101 ways with a baguette #1: The Mothership


Ah, the humble baguette. So quintessentially French. And happily, so wonderfully inexpensive. Thankfully the price of a classic baguette is protected by the French administration too, so heureusement it will always stay a cheap treat. But what to do with one? I’ll let you in on a few of the best ways to make your baguette satisfaction explode off the charts.

#1 The Mothership

The classic image of Paris just wouldn’t be complete without a baguette. That lowly stick of bread, whether poking out of a stripy-jumpered bicycle rider’s basket, or nestled under the arm of a hungry body heading towards a steaming pot of stew, the baguette is as French as it comes. This being the case, you will have no trouble whatsoever getting your hands on one, even in the summer months when the locals drain out of the city to the south, where there is always a handful of noble bakers willing to remain to hold the fort.

But the procurement of your baguette should never be taken lightly – this is a very important undertaking (is there anywhere in the world where food is held with such reverence than in France?), and your pedlar of yeast products must be selected very carefully. There are boulangeries around every corner, and there is nothing quite so pleasurable as doing the rounds of them when you move into a new quartier, pitting their goods against each other.

When you find a good’un, stick with it. As much as the baguette is held in very high esteem in the city, it is easy to fall upon some bad examples, given that not all bakeries are skilled/bothered enough to make from scratch, instead buying them in frozen form and shoving them in the oven. Hmmm. And definitely avoid the ones sold in supermarkets (unless it’s an absolute last resort), which are hardly worth the price of the paper sleeve they’re sold in.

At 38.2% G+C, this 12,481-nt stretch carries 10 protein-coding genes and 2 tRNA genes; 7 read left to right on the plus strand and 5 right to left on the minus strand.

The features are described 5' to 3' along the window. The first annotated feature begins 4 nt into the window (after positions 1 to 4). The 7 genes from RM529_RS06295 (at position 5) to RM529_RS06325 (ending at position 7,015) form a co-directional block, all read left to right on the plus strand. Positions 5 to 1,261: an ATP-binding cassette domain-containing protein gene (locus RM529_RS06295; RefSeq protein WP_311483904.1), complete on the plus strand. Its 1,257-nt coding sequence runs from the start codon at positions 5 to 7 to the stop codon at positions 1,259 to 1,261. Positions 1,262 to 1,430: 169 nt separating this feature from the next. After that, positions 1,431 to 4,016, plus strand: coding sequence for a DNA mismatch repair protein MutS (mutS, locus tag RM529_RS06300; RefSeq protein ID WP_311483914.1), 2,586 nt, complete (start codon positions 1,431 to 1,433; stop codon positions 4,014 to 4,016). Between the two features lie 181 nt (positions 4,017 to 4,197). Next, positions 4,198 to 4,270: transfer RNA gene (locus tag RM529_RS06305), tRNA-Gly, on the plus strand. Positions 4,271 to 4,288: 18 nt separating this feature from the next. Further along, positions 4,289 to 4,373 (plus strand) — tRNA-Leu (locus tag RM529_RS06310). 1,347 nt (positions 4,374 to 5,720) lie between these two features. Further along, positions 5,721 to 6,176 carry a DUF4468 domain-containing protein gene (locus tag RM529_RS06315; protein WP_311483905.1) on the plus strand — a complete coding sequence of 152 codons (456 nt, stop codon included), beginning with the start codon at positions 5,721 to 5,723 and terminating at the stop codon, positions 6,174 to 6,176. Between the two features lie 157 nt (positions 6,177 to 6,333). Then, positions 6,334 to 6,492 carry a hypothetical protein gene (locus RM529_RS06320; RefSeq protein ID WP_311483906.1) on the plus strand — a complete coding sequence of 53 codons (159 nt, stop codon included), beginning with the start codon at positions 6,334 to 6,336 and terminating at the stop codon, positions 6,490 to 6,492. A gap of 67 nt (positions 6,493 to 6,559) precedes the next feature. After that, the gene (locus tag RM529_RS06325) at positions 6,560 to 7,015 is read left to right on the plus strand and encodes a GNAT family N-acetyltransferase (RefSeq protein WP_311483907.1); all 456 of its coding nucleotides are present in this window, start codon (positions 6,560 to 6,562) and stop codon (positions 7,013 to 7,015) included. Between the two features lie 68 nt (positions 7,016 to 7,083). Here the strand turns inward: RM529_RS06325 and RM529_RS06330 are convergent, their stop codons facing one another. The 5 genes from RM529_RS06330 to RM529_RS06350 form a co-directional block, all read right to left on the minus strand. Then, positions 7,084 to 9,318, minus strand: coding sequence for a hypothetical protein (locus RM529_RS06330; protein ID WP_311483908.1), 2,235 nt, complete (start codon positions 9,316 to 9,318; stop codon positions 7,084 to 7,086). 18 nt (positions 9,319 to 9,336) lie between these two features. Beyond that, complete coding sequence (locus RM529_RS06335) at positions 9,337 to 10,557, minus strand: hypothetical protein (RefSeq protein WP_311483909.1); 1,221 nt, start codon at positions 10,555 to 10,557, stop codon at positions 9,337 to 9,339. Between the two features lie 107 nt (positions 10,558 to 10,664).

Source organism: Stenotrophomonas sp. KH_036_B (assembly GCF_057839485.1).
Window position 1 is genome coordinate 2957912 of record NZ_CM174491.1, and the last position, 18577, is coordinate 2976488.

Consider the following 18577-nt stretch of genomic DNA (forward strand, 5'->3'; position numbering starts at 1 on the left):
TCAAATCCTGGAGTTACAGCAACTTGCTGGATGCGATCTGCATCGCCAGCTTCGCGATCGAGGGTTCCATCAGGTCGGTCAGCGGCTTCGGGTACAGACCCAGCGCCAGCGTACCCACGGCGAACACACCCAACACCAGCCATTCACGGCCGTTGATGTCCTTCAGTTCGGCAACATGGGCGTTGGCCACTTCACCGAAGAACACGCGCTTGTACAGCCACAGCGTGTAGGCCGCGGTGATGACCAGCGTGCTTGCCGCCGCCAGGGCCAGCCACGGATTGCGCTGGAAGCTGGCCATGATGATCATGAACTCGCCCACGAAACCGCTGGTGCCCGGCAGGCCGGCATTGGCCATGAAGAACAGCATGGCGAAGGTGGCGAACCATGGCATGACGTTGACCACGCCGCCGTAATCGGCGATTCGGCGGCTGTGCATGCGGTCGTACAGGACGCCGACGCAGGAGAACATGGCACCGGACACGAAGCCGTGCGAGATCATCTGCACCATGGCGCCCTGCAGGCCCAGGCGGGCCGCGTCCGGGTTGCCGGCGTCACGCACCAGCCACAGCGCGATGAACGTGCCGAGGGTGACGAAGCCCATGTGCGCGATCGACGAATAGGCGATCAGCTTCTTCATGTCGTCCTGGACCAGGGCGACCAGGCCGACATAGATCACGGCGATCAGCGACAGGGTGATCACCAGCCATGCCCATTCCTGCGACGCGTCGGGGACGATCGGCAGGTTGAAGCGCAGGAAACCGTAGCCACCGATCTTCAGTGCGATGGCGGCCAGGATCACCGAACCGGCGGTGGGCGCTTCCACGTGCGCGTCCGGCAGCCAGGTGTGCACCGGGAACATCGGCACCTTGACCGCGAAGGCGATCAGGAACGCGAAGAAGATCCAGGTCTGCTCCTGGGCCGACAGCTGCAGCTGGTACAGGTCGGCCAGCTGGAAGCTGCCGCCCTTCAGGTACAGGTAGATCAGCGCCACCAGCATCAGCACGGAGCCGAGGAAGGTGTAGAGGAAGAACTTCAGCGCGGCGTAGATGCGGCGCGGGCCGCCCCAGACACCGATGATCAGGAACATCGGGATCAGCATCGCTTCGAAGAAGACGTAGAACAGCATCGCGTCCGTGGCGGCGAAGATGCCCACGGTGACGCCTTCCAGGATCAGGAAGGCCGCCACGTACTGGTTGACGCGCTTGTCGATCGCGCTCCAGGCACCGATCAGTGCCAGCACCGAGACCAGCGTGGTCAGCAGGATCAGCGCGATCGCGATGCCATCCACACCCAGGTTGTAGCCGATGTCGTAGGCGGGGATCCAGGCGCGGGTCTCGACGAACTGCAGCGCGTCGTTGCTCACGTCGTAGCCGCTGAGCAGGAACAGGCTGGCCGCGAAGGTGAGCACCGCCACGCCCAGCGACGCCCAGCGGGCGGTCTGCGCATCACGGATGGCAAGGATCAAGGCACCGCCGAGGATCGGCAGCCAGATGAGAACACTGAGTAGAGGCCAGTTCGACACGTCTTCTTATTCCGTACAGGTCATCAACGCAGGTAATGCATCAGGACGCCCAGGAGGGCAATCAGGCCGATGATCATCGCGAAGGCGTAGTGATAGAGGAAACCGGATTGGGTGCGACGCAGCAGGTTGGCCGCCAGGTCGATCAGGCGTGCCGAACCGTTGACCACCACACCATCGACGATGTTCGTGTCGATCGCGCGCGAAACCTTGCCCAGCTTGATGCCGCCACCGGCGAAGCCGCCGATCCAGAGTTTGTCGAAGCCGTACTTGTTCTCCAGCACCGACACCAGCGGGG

Visit your chosen baker as many times a week as your appetite demands, waiting patiently in the queue (always a very positive sign that the wares are of a high quality – Parisians are very picky), trying not to be seduced by all of the patisseries on offer at the same time. You’ll soon enjoy sharing pleasantries with the baker as they get to know your face, and you theirs – what a lovely way to work on your language skills! Even in a capital city like Paris, it’s amazing how this little ritual makes you feel part of the local community, almost as if you were living in a small French town, and not the country’s biggest city. Next time, how to handle your baguette like a true Parisian….